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Where there is no law, but every man does what is right in his own eyes, there is the least of real liberty
Henry M. Robert

The Magic World of Marfa TYMCHENKO

11 April, 2000 - 00:00

The People’s Artist of Ukraine whose one-woman show is underway at the Art Center Gallery in Kyiv, has been awarded the Taras Shevchenko National Prize.

Marfa Ksenofontovna Tymchenko is developing a unique style: Petrykivka ornamentation. Born in Petrykivka, she is one of the best representatives of the Petrykivka school of decorative art and has long since resided and worked in Kyiv where she won recognition as an unmatched master of decorated ceramics.

Her personal exhibit at the Art Center (Kostelna St.), however, reveals a different creative aspect. The display shows easel paintings dating from the 1980s-1990s, something her devotees know little about. But precisely these canvases, done in Petrykivka’s traditional cat’s brush, yet in an unusual oil technique, caused the artist’s nomination for the Shevchenko Prize.

The exposition is titled Pages from My Life Story and consists of paintings created by Marfa Ksenofontovna when she had celebrated her seventieth birthday, showing striking changes in her manner of artistic portrayal. Her forced separation from decorated ceramics (she retired after working for 23 years in Kyiv’s experimental decorative ceramics factory) which, on the strength of its genre specificity, limited improvisation, reducing it to the boundaries of ornamental decoration, led the artist to pictorial art which tremen dously broadened the range of her quest for image-bearing-plasticity. At her age this transformation appears truly phenomenal.

Marfa Tymchenko’s visual world is saturated with memories from the past, its concreteness and indisputable authenticity emerging before us.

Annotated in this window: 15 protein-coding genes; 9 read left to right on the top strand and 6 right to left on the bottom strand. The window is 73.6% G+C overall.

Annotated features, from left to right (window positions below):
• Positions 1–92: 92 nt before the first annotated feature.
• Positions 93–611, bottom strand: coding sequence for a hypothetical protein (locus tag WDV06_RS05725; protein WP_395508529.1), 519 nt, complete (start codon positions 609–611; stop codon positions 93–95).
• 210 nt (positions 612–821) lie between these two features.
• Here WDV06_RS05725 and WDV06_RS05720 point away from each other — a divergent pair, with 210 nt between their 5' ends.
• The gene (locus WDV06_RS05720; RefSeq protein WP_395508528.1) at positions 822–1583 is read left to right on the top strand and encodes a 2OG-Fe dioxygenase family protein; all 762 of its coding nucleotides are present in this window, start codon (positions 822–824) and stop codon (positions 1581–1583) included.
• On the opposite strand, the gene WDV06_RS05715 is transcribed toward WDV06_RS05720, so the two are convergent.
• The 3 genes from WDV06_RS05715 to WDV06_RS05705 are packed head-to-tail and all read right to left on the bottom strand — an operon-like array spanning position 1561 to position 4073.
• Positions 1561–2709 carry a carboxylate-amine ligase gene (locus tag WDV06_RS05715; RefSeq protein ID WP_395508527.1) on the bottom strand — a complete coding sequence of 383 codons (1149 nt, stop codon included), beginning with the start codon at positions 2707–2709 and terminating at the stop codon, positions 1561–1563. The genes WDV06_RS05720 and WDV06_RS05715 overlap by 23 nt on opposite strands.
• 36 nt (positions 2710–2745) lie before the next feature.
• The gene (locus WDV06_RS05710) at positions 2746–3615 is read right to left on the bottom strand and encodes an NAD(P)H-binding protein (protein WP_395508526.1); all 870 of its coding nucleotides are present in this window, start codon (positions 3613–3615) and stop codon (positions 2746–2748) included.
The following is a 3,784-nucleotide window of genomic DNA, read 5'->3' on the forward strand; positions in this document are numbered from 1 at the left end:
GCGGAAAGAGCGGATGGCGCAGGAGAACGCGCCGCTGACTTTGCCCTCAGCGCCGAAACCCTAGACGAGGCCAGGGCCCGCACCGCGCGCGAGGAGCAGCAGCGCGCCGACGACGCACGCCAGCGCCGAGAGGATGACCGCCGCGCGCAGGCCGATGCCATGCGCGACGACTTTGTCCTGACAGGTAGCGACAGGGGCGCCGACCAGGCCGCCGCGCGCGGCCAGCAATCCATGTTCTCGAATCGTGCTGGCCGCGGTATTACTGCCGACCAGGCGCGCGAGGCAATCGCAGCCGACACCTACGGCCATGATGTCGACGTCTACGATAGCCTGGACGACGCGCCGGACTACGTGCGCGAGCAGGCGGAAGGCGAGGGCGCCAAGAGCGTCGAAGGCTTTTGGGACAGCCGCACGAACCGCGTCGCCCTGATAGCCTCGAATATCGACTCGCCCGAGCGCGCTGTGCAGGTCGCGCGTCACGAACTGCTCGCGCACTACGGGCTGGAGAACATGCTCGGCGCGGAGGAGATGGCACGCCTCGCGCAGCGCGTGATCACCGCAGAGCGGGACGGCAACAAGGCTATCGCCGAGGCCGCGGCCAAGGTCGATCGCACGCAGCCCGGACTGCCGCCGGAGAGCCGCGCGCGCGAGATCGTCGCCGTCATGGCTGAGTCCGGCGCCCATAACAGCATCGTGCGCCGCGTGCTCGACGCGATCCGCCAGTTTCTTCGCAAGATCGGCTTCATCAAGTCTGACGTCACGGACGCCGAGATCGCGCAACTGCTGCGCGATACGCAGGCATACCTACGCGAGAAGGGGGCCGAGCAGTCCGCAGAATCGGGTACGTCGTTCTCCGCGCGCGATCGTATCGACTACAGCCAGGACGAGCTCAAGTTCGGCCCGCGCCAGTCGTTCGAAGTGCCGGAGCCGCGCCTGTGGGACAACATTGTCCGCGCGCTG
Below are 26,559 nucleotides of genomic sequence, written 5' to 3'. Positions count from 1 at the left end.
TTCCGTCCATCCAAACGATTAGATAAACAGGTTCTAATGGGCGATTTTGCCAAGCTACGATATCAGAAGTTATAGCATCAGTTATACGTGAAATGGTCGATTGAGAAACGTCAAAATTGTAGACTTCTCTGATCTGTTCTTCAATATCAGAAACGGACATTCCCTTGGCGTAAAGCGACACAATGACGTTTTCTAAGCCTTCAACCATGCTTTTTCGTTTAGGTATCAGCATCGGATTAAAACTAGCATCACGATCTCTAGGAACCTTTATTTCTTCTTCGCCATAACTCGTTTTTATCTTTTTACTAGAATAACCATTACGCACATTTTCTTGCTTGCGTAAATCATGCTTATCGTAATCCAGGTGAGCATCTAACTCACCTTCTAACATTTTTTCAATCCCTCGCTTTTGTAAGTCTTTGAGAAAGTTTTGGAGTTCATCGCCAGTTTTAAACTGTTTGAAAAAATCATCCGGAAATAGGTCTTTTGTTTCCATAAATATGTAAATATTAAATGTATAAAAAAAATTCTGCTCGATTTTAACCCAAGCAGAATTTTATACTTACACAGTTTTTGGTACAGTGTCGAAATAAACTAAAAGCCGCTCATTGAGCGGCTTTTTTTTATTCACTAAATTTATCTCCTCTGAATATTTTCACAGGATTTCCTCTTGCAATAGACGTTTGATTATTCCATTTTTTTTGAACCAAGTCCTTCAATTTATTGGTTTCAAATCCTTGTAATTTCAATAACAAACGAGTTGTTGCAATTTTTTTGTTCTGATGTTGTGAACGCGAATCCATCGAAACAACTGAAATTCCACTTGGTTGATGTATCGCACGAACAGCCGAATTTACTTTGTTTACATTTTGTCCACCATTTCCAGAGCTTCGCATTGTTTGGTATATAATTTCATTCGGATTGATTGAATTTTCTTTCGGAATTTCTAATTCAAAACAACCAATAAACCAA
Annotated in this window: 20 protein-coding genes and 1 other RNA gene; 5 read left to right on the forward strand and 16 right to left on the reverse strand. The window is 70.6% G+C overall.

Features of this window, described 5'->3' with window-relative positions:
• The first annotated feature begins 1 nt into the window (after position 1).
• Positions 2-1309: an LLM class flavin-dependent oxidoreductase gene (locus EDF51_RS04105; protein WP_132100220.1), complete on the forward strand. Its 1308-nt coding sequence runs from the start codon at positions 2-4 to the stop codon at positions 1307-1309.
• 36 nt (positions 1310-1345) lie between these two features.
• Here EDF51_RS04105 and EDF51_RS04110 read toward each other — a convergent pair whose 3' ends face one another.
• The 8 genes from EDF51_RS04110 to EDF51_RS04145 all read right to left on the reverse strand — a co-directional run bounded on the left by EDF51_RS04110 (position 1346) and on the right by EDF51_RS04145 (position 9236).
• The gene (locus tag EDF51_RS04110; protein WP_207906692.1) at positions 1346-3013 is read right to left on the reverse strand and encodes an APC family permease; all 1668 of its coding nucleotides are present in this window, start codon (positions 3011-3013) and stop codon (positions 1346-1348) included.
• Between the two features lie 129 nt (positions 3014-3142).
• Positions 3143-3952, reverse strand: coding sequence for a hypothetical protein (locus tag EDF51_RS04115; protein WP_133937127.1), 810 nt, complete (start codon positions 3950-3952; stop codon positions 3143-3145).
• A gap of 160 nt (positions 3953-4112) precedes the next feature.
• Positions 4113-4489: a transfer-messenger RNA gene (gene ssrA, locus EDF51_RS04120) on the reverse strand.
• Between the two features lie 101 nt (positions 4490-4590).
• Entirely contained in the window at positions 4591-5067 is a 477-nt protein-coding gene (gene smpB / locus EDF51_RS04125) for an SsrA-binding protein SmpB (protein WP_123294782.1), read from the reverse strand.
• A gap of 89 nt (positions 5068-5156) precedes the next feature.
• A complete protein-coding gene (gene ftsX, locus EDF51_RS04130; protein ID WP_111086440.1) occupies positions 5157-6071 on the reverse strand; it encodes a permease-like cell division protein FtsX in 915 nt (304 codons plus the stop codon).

Her My Childhood cycle is inherently ingenious, touchingly straightforward, with cheerful cunning ever present in folk paintings. Every canvas of the series is perceived as a short story about the past. In it one finds the clear joy of coming back to Petrykivka’s past, the simple patriarchal countryside life of the 1920s, built on the cult of work.

Given all the decorative conventionality of her paintings, her images reveal amusing details: the Petrykivka yard where little girl Marfa grew up, always drawing something, while herding a goat tied to her belt or leg (In Our Courtyard) or climbing to the top of the biggest tree to glimpse the electric lights in Dniprodzerzhynsk, a city which in her childish mind was a fairy-tale habitat ( I Want to See the City of Dniprodzerzhynsk). The artist reproduces the cherished details of her household, especially the stove, the main decorative and functional element of every Ukrainian village home which her mother decorated with Petrykivka’s characteristic colorful ornament on Christmas and Easter Eve, including paper bands bought at the local fair (My Mother Sang Me Lullabies in the Cradle; Mother and I Buying Decorations at the Fair). The walls and lezhanka stove-benches were decorated with rushnyk towels, pillows, and bedspreads embroidered by her mother. And the floor was covered with her rugs, showing whimsical needlework — something other Petrykivka homes could only envy (Mom and I Are Working). The children living next door would always peep through the windows to admire the luxurious interior created by Marfa’s mother, Oleksandra Medianyk, who was acknowledged as the neighborhood’s best embroideress. And it was from her mother that Marfa received her first cat’s brush.

The exposition also features landscapes done with a naive and impassioned interpretation of nature. Marfa Tymchenko adores nature. In her pictures country environs are invariably perceived as not just verdant, but luxuriant, verging on the superfluous (Good Harvest, Refurbished Windmill, Goodbye, My Girl!). And her latter- day landscapes, such as Willows, Autumnal Period, Alfalfa, and Horses by the Lake, are remarkably lyrical. Yet in all such landscapes the artist is attracted by an integrity outside of time, by their semi- real and semi-fairy-tale natural motif. Taking nature as the basis, she relieves her pictures of all mundane chance occurrences, trying to convey her own perception of carefree contemplation, quiet, and the endlessness of terrestrial existence. Because all of Marfa Tymchenko’s canvases are governed by the logic of folk painting. Here one will never find random details; stylized, extremely conventionalized forms are strictly interconnected both rhythmically and in terms of color in her every composition. Everything in her pictures is easily identifiable and simultaneously a mythical, magical world in which the author innocently yet boldly trespasses the visible boundaries of art and reality.

By Zoya CHEHUSOVA, art critic